The exhibition is up and the artist talk was well received. Currently producing a remastered version of the artist talk, since the broadcast had ended abruptly. Everyone involved in the broadcast will receive a high definition copy of the talk. Thank you to everyone who participated, and if you have not been to the exhibition, come visit before the end of the 17th.
Colin Stokes brings up another point in gender identity and the influence film and entertainment has in our cultures. Checkout the video below and tell me what you think.
Marcus also does photography commercially. Often times, you can see her make behind the scenes shots such as these on her Instagram and facebook.
Once more I have the pleasure to have a colleague and friend, Joshua Rashaad McFadden, to join me on this exhibition. As mentioned before, Joshua Rashaad McFadden is in Atlanta best artist whose work focused on civil rights and social justice. Specifically, McFadden focused his work on the theme of black identity in American culture. This overall concept is embodied in his past three bodies of work. One focusing on colourism, another on Selma, and his recent body of work which relates to the masculine identity of black males and their “father figure” influences.
Recently, McFadden has been exhibited in exhibitions in New Jersey and has several more being shown in Munich, Germany. His recent body of work, come to self hood, had one the international Photography award in late 2016. It won first place in the people and family category. McFadden was also written in time magazine and was recognized by them as one of the 12 African-American photographers you should know. McFadden has pursued to establish his career in the past five years through these bodies of work and per Syse to further a Stabley Schomann himself in the final hearts world.
Through his past merits, McFadden was also awarded several awards both national and international and was recognized by LensCulture as the “top 50 emerging talent in the world” in 2015.
His current series, come to self-worth, is an exploration and reflection upon the identities of black man in the process in which they go through to achieve their identities. Hey series of portraits of the individual black male subjects are complemented with images of either their fathers or father figures who have been an inspiration and a major influence to them achieving their identities. In each comparison, there is a written essay from the subject describing the father figure in some capacity. Each one is not only different in nature but also addresses a different question from a series of questions the subject had taken in a survey before being photographed.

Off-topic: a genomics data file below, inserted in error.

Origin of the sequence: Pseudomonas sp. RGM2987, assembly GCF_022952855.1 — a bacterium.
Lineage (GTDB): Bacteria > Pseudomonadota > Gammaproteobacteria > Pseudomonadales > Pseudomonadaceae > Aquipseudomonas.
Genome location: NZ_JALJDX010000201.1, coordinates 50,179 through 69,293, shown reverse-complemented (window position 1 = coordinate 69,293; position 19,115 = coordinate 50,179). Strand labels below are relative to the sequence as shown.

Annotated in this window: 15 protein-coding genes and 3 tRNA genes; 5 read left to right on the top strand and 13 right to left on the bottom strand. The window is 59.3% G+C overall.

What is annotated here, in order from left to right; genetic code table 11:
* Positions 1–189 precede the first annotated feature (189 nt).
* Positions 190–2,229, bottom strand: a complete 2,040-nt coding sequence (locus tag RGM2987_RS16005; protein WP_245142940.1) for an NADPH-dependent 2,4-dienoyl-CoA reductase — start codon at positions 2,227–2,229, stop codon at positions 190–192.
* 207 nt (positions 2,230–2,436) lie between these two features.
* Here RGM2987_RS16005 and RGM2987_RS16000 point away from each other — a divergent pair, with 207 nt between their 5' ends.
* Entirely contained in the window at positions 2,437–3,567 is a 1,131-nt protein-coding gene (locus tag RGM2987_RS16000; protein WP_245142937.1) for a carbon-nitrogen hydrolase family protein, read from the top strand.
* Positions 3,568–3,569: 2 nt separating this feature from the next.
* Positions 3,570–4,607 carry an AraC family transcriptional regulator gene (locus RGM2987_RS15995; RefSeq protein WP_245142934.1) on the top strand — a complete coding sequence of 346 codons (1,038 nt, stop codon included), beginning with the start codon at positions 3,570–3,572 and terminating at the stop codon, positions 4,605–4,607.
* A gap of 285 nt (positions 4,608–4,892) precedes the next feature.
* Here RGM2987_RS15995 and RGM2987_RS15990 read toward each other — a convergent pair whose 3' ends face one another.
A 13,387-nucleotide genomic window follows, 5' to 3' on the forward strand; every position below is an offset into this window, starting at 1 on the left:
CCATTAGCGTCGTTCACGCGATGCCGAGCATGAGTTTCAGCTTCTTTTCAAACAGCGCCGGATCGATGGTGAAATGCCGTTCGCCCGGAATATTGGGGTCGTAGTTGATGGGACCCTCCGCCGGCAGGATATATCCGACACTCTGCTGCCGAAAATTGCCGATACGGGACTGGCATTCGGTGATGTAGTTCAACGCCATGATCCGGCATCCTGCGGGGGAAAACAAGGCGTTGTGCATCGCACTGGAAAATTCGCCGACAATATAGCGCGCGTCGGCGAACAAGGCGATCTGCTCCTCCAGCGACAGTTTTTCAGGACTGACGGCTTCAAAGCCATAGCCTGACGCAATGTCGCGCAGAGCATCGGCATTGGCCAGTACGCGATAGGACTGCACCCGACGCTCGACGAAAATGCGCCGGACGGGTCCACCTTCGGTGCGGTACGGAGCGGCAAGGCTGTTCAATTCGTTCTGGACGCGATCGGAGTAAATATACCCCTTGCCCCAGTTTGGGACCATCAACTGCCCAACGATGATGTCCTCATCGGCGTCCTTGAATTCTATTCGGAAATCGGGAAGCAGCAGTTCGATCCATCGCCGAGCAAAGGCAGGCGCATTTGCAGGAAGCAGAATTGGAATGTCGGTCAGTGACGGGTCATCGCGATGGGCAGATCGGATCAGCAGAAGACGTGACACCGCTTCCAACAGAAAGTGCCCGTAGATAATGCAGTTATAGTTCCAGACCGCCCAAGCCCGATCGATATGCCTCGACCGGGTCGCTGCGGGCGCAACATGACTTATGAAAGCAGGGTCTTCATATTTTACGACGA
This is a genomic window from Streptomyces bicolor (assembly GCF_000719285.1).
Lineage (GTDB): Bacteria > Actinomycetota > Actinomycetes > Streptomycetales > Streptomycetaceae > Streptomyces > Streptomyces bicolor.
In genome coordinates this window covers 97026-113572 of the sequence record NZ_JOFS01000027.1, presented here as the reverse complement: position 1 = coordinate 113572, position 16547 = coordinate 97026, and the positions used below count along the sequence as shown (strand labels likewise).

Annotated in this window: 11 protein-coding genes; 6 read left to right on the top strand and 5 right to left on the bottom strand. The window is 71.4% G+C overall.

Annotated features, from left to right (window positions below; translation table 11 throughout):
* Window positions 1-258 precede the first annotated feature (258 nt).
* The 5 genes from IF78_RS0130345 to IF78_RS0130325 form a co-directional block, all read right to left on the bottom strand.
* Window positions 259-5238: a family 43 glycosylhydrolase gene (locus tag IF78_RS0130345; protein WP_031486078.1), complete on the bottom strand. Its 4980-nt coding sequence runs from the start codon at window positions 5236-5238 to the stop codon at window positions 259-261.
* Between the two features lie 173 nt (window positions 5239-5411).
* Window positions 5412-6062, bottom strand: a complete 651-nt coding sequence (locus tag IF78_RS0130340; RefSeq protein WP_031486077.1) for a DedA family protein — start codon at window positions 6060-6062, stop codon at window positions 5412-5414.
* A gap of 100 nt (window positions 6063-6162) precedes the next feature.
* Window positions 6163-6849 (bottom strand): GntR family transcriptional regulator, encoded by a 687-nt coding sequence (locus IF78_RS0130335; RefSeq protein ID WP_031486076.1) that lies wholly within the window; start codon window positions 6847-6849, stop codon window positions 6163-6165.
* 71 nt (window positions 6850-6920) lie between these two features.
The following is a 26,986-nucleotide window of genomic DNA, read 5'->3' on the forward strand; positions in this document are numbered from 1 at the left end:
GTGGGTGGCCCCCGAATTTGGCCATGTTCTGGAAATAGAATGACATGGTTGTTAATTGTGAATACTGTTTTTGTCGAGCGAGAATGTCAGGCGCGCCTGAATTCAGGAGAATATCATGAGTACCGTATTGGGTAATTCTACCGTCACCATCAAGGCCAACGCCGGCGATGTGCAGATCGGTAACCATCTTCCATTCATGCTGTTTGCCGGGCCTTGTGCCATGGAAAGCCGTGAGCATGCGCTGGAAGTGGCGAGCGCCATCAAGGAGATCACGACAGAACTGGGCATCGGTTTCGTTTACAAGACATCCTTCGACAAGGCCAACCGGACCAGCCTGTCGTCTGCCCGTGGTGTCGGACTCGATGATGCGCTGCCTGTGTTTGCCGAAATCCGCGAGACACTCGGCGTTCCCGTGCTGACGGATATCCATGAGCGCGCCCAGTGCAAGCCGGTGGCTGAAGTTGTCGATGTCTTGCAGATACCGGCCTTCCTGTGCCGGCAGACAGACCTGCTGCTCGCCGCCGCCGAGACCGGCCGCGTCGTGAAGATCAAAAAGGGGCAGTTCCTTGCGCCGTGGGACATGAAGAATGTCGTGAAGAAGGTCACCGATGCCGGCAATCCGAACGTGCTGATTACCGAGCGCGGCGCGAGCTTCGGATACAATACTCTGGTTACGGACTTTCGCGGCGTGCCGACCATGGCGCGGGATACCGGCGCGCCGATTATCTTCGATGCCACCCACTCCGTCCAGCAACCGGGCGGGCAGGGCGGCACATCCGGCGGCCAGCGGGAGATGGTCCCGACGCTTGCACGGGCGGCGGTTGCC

The image and portrail of black men in media has improved from its initial presentation earlier in the 20th century, however, the overall image of the black male has been short of respectful in some arguments. McFadden six to bring attention to not only the positive imagery of black men through their fathers but also read the racks are attention to what defines a man and what is “the ideal black man “.
“I am captured climbing up walls, crawling into window panels, hanging from doors, whereas my family members sit at the kitchen table, watch television, and maintain there daily lives”
Shoccara Marcus is an Atlanta-based photographer both, commercially and for the fine arts. She is also a dancer and choreographer who incorporates dance with her photography. She has produced several bodies of works, each with differing themes, but one particular body I became interested in was the series, “Choreography of my past”. In this series, Marcus returns to her home for a short time after being independent for about a decade. While returning home, she is confronted with several challenges, including the challenge of dealing with the perspective of her childhood self, which still existed in the eyes of her family, as opposed to the adult that she is.